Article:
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Friday, 8 June 2012

Rotterdam, The Netherlands

Hello again! Today I thought I would give you a brief glimpse of Rotterdam, the second largest city in the Netherlands and our home port for the first couple of cruises. Rotterdam is known for its university (Erasmus), its cutting-edge architecture, its lively cultural life and its maritime heritage.

Above: City Hall which survived the Blitz on May 14, 1940.

Starting as a dam constructed in 1270 on the Rotte River, Rotterdam has grown into a major international commercial centre. Its strategic location at the Rhine-Meuse-Scheldt delta on the North Sea and at the heart of a massive rail, road, air and inland waterway distribution system extending throughout Europe is the reason that Rotterdam is often called the "Gateway to Europe".

Above: The original headquarters of Holland America Line! The Ryndam docked right next to it.

The largest port in Europe and still one of the busiest ports in the world, the port of Rotterdam was the world's busiest port from 1962 to 2004, at which point it was surpassed by Shanghai. Rotterdam is divided into a northern and a southern part by the river Nieuwe Maas with the city centre located on the northern bank.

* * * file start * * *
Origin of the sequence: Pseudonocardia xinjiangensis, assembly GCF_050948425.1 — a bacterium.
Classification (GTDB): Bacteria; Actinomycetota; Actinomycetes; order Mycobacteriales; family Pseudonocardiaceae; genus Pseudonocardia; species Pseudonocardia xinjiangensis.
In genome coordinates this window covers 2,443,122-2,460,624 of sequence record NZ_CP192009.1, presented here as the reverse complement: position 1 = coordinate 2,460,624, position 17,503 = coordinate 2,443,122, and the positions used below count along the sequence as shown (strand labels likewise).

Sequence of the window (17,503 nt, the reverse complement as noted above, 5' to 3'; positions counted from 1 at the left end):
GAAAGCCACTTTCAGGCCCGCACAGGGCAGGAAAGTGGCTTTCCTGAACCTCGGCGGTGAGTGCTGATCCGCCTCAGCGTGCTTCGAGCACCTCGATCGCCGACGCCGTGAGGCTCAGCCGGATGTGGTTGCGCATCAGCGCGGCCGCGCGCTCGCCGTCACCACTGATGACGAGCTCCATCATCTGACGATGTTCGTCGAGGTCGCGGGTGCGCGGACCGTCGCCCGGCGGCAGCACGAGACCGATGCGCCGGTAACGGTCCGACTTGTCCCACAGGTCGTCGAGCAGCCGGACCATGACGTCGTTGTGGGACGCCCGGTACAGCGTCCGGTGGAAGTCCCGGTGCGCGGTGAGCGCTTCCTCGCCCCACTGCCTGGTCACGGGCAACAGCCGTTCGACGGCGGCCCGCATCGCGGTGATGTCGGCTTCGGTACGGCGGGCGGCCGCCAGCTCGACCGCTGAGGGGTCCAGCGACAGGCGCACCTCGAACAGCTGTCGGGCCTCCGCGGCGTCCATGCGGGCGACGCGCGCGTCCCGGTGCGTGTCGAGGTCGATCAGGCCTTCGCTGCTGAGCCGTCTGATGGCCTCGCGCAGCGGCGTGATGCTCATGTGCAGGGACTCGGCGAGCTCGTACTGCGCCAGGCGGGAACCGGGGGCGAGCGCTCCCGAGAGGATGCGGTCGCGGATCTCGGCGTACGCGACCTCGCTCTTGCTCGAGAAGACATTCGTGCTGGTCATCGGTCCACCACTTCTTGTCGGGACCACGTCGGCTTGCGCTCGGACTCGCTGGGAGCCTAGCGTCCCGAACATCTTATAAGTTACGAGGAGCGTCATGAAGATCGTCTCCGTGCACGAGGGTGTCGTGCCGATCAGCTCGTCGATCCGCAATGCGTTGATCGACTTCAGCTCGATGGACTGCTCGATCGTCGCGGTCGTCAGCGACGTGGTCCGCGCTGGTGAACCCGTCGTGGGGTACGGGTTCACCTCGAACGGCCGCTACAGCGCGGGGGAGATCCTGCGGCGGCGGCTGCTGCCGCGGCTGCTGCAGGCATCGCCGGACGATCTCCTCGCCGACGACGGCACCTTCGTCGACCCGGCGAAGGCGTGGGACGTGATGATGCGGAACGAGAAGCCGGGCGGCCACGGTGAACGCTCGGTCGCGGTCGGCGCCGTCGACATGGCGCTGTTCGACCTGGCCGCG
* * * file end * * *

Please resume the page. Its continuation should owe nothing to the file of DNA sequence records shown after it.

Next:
Above: Dry docks (where ships are serviced) in the port of Rotterdam.

During World War II, the German army invaded the Netherlands on May 10, 1940. Although Hitler was met by fierce resistance, the Dutch army was finally forced to surrender on May 15, 1940, following Hitler's bombing of Rotterdam on May 14 and his threat to bomb other Dutch cities. The heart of Rotterdam was almost completely destroyed by the Luftwaffe; 900 civilians were killed and 80,000 made homeless.

Above: Holland America's old Rotterdam ship which is now a floating conference centre.

The self-image of the city is that of a no-nonsense workers' city. In that sense, there is a healthy competition with Amsterdam, which is often viewed as the cultural capital of the Netherlands. There is a saying: "Amsterdam to party, Den Haag (The Hague) to live, Rotterdam to work". Another one, more popular by Rotterdammers, is "Money is earned in Rotterdam, divided in The Hague and spent in Amsterdam". Another saying that reflects both the rivalry between Rotterdam and Amsterdam is "Amsterdam has it, Rotterdam doesn't need it".

Above: The Cube Houses - crazy architecture! The building is now a Youth Hostel - nobody wanted to live in them permanently!

The city also houses the 186 metres tall Euromast, which has long been a major tourist attraction. It was built in 1960, initially reaching a height of 101 metres; in 1970, the Euromast was extended by 85 metres to its current height.

Above: The Euromast. We saw somebody abseiling off it!

Next time, we're headed off to Norway to see some of the spectacular scenery and ports of call!

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